Miller Roofing entered into a written contract with McClincy on June 16, 1997, for the construction and replacement of three roofs at the McClincy Brothers' commercial location. The building is owned by McClincy.

As part of the agreement, Miller Roofing agreed to re-roof all of the low pitched and flat roofs with rubber torch down roofing materials and all of the pitched roofs with Champion Snap-Lock metal roofing. The following provision of the agreement, which only Miller Roofing signed, follows 10 numbered contractual terms and states: "Roof guaranteed 5 years labor and 12 year manufacture on Torch down and 50 year manufacture waranty [sic] on metal."1 Miller Roofing completed the roofing project in May 1998.

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In January 2006, Miller Roofing orally agreed to fix some water leaks in the roofing. Miller Roofing returned on June 3, 2006, and performed additional repairs on the lower torch down roof.

During November and December 2007, severe weather caused substantial water intrusion and extensive damage to the building. In January 2008, a third party informed McClincy and McClincy Brothers that a cause of the damage was defective construction of the torch down roof by Miller Roofing.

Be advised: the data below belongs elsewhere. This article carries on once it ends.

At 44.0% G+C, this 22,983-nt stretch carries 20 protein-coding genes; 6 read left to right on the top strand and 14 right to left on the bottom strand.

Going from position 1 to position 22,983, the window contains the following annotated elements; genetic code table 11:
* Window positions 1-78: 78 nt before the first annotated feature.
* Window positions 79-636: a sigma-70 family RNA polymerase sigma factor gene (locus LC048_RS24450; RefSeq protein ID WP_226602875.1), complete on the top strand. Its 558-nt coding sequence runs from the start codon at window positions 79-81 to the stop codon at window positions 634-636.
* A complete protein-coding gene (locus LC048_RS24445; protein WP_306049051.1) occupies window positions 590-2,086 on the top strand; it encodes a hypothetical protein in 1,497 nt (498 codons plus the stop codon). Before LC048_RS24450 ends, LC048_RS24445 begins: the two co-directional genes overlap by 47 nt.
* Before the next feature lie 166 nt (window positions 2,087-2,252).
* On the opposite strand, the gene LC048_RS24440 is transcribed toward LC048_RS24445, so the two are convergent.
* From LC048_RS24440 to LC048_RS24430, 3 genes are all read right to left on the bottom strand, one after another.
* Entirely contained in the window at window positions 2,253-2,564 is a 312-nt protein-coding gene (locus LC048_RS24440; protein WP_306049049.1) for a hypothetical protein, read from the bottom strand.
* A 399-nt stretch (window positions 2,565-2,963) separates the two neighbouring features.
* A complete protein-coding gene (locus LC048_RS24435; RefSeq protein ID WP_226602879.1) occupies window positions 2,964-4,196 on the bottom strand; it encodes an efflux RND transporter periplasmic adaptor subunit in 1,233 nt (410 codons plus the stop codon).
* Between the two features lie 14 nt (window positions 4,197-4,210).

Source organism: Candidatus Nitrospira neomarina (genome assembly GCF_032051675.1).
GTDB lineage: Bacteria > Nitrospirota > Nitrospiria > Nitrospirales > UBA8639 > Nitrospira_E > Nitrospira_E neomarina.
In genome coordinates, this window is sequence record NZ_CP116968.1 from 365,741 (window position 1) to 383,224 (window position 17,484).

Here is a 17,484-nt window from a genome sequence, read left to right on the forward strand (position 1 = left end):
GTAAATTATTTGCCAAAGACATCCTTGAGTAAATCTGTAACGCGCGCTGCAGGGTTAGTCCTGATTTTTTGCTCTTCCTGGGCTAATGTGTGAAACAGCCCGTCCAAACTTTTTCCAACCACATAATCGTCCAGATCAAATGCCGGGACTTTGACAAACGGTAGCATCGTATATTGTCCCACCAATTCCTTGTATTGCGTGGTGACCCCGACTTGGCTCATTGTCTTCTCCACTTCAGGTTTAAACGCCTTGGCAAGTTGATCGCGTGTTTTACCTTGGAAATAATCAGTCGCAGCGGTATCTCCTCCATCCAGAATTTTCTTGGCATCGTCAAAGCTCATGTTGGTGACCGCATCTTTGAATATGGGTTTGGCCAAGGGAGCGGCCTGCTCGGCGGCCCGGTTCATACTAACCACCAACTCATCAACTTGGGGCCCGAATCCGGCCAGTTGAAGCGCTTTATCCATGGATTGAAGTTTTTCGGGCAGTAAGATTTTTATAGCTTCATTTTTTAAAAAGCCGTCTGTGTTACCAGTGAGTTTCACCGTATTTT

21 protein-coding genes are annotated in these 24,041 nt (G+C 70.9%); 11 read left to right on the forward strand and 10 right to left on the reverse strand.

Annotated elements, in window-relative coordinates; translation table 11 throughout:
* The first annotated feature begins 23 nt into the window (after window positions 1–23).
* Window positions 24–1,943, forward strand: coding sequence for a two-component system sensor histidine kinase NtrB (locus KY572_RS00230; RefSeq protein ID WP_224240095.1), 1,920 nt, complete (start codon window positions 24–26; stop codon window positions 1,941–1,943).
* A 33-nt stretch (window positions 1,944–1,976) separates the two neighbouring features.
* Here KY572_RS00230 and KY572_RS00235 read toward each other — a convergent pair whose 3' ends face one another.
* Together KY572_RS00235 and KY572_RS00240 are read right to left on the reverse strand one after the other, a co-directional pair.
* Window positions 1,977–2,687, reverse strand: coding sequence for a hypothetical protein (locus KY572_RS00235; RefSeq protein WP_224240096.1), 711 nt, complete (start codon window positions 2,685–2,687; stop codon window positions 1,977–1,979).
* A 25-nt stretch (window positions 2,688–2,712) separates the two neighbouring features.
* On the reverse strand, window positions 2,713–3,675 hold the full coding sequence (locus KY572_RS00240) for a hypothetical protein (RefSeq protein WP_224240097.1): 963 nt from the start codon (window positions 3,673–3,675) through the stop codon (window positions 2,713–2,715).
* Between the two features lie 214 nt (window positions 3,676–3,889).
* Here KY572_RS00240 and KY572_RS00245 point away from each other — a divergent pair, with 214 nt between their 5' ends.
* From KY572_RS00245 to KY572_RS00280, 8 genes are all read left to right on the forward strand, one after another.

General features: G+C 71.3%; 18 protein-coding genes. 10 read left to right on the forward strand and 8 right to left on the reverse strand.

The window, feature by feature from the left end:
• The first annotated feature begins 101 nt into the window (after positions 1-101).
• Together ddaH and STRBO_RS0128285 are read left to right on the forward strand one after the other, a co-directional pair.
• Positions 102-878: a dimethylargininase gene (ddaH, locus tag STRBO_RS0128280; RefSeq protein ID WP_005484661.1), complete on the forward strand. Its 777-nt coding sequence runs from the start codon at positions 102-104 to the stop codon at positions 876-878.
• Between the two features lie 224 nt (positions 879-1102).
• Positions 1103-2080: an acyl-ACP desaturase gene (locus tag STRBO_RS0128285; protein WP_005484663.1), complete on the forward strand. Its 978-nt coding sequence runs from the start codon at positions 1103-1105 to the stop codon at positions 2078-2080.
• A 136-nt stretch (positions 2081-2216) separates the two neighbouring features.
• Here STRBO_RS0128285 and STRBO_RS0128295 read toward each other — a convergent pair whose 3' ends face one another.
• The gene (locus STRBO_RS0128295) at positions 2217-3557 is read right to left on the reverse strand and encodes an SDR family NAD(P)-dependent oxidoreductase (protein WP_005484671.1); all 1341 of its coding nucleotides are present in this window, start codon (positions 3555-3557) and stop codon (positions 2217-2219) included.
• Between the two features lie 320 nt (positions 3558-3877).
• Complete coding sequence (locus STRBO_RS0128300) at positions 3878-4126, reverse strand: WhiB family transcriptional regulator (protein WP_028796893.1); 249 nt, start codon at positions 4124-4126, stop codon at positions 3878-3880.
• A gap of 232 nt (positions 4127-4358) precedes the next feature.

On February 5, 2009, McClincy and McClincy Brothers commenced this action against Miller Roofing for breach of contract, negligence, violations of the Washington Product Liability Act (WPLA), fraudulent concealment, and breach of express and implied warranties. Miller Roofing never asserted that McClincy Brothers was not a proper party to this action and had no claim.

Miller Roofing moved for summary judgment. It argued that the breach of contract claim based on the June 1997 written contract was barred by the six-year statute of repose. It also claimed that the two 2006 oral agreements for repair work were barred by the three-year statute of limitations. The trial court denied the motion.